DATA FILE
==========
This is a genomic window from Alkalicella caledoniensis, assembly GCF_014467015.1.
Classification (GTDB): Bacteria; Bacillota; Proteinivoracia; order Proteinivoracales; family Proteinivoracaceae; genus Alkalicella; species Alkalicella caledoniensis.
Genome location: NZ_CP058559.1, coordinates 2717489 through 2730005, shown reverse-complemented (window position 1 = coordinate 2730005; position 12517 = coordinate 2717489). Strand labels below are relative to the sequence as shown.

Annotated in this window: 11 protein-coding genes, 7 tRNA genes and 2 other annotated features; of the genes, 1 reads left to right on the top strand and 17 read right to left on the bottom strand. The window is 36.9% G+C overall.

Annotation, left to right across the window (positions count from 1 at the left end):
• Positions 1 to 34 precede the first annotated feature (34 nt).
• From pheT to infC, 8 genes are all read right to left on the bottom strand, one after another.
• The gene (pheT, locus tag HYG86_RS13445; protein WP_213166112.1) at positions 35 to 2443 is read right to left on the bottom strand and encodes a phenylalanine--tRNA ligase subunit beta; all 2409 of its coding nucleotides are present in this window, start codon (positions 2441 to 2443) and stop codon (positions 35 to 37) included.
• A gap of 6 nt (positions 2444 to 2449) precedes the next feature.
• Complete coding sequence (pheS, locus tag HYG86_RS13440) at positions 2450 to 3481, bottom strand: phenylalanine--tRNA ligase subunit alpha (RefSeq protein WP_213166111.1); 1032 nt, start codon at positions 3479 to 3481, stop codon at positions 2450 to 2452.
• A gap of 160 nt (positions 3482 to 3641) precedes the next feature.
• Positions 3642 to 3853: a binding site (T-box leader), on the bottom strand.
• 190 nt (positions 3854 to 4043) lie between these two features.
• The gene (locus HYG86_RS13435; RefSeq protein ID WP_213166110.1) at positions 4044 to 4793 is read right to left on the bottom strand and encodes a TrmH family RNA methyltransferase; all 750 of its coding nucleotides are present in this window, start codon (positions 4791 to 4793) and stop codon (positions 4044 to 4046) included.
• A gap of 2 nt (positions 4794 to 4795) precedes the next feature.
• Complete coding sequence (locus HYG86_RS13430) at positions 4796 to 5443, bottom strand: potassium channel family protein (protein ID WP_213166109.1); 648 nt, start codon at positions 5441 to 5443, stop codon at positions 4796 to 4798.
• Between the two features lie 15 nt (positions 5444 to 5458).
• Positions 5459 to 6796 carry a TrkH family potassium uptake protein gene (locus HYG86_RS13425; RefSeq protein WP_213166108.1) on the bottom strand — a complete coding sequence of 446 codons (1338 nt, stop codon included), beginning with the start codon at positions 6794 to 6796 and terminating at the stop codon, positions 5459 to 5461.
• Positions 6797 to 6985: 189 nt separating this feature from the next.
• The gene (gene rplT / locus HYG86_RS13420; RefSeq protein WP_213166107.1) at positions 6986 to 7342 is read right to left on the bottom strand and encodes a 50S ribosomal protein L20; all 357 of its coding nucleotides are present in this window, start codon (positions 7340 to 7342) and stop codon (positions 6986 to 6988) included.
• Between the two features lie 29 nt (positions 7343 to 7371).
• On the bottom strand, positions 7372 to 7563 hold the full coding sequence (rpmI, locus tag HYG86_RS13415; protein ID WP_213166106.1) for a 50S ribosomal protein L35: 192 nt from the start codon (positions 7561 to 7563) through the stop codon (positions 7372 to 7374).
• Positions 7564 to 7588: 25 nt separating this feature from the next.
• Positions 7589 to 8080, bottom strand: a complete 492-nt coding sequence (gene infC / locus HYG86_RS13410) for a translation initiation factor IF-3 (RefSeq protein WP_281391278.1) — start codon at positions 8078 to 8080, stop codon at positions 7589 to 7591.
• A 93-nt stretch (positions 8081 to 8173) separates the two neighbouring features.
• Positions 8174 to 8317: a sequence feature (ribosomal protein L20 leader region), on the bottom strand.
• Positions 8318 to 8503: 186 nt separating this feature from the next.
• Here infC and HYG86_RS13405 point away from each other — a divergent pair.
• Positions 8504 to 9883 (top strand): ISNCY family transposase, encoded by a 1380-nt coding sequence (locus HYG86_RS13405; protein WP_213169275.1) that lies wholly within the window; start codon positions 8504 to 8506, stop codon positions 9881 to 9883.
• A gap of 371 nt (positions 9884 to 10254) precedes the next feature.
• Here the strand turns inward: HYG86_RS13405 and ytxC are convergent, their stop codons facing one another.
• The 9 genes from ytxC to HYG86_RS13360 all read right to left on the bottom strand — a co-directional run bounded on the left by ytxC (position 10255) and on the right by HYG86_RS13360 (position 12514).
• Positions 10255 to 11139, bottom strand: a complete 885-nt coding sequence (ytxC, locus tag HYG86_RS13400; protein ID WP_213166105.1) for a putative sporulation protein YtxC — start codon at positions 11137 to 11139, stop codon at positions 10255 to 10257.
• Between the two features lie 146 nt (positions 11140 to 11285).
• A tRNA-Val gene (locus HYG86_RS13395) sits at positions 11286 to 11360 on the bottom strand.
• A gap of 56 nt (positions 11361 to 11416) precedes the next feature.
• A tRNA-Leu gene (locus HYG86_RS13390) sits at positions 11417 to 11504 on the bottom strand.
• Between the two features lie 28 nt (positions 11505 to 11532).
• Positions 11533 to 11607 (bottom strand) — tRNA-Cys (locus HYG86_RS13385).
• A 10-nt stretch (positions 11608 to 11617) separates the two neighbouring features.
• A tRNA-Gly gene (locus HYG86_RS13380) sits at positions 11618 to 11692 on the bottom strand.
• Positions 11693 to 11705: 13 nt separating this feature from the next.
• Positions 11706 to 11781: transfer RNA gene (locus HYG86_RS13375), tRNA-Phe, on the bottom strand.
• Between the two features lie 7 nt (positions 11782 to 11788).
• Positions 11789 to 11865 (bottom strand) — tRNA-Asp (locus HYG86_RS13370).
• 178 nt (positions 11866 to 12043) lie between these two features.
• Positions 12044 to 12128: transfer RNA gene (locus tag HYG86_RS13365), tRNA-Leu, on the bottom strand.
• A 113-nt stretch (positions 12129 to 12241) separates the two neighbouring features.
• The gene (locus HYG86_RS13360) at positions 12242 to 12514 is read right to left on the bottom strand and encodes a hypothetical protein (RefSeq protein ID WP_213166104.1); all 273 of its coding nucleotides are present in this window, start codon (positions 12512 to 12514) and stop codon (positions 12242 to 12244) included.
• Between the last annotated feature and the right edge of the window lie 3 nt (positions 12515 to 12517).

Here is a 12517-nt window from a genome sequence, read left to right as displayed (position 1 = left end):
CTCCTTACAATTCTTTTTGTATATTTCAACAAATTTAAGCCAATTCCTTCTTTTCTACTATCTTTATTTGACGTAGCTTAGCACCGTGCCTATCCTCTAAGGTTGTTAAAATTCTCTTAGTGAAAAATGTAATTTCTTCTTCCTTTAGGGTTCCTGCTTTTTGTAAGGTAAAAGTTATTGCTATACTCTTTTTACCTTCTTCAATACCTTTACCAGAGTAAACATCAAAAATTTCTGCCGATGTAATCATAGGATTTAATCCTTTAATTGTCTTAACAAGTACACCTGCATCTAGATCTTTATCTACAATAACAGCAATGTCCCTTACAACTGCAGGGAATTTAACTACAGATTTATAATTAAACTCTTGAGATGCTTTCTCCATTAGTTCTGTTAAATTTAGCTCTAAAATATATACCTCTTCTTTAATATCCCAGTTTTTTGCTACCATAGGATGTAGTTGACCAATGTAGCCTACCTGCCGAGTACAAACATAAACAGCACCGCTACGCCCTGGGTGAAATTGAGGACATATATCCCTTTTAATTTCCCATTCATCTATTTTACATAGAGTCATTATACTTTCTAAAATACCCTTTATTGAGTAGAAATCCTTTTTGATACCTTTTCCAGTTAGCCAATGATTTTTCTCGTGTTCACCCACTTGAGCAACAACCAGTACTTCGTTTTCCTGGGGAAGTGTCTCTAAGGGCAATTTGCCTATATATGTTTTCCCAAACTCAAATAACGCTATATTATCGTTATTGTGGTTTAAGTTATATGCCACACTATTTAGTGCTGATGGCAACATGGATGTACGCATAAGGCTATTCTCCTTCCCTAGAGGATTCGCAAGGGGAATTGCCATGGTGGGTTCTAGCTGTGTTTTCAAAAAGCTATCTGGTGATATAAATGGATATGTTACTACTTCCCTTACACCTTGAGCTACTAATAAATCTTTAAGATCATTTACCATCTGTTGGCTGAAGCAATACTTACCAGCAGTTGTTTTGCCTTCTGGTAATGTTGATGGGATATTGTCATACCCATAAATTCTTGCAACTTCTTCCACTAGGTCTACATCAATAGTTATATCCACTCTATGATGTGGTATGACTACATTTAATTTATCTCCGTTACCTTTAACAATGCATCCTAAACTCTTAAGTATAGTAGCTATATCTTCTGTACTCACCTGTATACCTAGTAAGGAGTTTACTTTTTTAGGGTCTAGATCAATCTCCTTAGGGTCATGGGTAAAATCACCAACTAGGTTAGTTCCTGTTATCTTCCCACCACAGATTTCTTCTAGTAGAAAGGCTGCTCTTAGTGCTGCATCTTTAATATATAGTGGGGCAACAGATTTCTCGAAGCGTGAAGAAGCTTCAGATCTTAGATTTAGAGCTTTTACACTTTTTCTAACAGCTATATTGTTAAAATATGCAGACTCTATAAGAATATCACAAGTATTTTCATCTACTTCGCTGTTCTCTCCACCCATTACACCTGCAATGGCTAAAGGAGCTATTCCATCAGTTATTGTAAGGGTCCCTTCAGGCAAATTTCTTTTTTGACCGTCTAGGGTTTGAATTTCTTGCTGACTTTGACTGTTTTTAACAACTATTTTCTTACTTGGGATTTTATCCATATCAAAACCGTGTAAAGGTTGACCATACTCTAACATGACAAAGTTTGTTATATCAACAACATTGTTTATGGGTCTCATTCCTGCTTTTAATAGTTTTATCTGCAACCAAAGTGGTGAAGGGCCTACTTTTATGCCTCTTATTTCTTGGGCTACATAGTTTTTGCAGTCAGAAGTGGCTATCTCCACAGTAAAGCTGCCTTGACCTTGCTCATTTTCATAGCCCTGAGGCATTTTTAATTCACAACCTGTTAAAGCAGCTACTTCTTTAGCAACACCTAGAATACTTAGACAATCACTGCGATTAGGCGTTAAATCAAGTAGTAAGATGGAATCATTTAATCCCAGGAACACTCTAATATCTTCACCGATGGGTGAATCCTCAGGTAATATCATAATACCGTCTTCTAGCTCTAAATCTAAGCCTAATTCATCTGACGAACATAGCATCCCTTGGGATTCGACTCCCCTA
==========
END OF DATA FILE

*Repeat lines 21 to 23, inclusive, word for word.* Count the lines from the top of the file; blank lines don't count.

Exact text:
• Between the two features lie 29 nt (positions 7343 to 7371).
• On the bottom strand, positions 7372 to 7563 hold the full coding sequence (rpmI, locus tag HYG86_RS13415; protein ID WP_213166106.1) for a 50S ribosomal protein L35: 192 nt from the start codon (positions 7561 to 7563) through the stop codon (positions 7372 to 7374).
• Positions 7564 to 7588: 25 nt separating this feature from the next.